Yogi Bear

I was the guy who gave Yogi Bear a B grade. I will repeat, so that we’re all clear as to where I’m coming from: I was the guy who gave Yogi Bear a B grade. As talking CGI animal movies go, Yogi Bear is the most restrained and spirited I’ve seen in a long time. It exudes a silliness and personality that feels ripped directly from the source material, doing justice to everything you loved about Yogi and Boo Boo “back in the day.” Sure, it’s got some obvious gags and some base-level humor, but it ultimately strikes a childish nerve when it needs to. Combine that with a Blu-ray release that isn’t half bad — plenty of extras, featurettes, games, a ridiculous love song sung by Tom Cavanagh are among the special features. And to boot, there’s a brand new Looney Tunes short included. The only thing missing is the viral video that mashed Yogi Bear with The Assassination of Jesse James by the Coward Robert Ford. That would have propelled this release into the “buy” category.

How Do You Know

How do you know if you should buy the latest James L. Brooks film? Here’s the litmus test: do you understand basic punctuation? Does the title of this film follow said rules? If you answered “no” to either of these questions, you’ve found your answer. Hint: it’s no. But enough jokes, in the grand scheme of things this film is very lightweight fair from James L. Brooks. But it’s not completely unworthy of your time. It’s got some Paul Rudd, some Owen Wilson, some Reese Witherspoon and a few little bits of Jack Nicholson. You can’t go too wrong with a gathering like that. Probably your best date night option this weekend, unless your lady is really into Zack Snyder movies, I can’t do much but recommend that you give How Do You Know a rent. Because why not. Question mark.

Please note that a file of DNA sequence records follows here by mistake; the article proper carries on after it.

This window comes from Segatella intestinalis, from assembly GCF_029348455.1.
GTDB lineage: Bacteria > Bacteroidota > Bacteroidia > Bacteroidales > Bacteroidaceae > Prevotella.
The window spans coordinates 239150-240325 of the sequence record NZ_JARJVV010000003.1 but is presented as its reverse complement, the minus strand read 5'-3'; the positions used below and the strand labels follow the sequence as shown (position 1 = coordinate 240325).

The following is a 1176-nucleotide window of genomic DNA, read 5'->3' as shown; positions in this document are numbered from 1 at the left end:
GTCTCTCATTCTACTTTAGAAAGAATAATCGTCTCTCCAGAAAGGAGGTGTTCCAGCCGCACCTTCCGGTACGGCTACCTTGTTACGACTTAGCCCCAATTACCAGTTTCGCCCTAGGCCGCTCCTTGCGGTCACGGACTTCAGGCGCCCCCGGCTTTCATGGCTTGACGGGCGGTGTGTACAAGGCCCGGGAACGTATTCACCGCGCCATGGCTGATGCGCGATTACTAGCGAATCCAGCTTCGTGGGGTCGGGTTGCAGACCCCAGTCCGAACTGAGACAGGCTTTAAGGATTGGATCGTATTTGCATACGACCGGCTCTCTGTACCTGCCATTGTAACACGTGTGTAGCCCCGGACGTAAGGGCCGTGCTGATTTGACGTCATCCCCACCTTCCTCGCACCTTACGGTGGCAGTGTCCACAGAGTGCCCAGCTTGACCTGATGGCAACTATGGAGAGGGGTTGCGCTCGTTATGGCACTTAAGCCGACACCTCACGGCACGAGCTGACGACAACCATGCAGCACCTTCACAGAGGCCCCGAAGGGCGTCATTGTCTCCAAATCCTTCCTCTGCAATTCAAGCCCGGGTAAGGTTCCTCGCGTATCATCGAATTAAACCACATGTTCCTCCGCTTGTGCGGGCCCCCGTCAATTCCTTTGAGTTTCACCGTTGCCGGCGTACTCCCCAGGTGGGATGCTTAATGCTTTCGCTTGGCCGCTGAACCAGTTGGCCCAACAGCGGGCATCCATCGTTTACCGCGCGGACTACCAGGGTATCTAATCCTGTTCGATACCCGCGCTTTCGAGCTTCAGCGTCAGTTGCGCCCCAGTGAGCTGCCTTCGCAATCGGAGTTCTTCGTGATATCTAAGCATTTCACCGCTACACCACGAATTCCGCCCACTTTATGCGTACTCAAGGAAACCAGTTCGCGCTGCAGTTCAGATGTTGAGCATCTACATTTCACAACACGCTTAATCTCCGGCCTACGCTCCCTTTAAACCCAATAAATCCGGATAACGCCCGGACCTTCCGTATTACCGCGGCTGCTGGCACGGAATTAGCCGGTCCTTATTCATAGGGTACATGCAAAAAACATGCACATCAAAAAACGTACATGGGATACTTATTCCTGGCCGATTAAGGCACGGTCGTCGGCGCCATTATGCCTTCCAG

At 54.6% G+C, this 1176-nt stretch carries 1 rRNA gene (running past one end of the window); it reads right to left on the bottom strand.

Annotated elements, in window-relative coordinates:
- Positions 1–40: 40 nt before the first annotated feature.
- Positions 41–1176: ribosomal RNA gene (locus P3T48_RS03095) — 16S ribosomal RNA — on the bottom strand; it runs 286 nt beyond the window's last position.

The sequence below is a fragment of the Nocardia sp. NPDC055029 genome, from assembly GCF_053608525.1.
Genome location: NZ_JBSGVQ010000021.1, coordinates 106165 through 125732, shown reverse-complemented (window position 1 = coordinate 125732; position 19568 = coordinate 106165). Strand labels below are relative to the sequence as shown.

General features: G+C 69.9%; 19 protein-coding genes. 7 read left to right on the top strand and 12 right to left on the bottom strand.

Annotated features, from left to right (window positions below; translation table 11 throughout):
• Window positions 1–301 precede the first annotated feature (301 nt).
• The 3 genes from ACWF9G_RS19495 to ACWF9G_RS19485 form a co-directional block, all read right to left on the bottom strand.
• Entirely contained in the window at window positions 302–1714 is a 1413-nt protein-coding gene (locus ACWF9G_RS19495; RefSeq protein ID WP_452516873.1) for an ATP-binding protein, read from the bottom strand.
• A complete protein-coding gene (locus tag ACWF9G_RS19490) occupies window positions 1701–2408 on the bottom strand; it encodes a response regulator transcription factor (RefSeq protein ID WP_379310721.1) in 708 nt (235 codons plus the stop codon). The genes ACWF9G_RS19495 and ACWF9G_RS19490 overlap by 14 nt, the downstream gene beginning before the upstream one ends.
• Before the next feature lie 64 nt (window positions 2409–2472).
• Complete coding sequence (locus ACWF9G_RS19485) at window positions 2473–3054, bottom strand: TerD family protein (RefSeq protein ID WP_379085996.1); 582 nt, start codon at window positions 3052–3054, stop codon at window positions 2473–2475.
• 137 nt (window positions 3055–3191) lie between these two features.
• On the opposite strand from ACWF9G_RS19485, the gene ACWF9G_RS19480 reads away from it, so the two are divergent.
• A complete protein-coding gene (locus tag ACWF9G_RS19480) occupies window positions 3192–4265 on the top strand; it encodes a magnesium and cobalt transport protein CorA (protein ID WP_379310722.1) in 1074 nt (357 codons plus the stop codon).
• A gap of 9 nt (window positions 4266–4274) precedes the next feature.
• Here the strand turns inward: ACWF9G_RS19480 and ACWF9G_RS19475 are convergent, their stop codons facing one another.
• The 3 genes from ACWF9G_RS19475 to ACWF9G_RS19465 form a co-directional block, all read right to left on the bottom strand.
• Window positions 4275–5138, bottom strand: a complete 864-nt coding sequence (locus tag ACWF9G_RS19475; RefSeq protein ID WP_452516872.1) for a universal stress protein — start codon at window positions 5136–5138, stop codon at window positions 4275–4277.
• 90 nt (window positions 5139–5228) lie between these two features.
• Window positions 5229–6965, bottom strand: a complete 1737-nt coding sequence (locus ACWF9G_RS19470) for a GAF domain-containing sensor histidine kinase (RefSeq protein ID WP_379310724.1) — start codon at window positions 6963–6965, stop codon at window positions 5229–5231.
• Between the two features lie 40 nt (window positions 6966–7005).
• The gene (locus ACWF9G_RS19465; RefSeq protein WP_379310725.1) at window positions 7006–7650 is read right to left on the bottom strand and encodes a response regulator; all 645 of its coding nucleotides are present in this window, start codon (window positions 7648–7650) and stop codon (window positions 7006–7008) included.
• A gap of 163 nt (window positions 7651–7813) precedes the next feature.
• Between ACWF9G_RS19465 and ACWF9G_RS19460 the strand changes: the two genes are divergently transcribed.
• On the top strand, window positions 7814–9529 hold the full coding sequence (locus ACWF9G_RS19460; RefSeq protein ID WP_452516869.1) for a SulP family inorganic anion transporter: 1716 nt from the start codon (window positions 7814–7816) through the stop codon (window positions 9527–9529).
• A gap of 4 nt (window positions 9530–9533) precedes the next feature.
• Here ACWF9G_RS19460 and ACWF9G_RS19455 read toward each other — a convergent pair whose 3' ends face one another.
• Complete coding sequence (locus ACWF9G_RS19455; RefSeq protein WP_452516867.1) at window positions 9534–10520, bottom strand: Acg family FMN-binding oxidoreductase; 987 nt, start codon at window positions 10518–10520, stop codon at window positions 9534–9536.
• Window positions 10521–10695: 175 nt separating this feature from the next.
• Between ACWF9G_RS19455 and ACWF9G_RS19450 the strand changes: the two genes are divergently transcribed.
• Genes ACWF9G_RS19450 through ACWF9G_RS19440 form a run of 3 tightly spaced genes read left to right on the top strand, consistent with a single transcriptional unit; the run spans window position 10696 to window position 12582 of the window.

The Tourist

“Extremely limited and poorly presented action; situation feels lightweight and inconsequential; the silly ending you dread is the silly ending you get.” That’s the way Rob Hunter presented the downside of The Tourist in his theatrical review. And with apologies to Florian Henckel von Donnersmarck and his very famous cast, I simply couldn’t buy into everything they did well without my mind wandering back to everything that was going so unnervingly wrong. No one knows how to chew scenery like Angie Jolie, and this might be her shiniest scene-chewing performance. Seemingly in chomp competition, Johnny Depp presents one of his most useless performances, perhaps of his career. One can only hope that the vacation he got out of the deal was worth it, because he didn’t do anything in this film to make it worth our time.

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Neil Miller is the Founder and Publisher of Film School Rejects. For almost a decade, he has been talking movies on television, the radio, and the Internet. As of yet, no one has stopped him.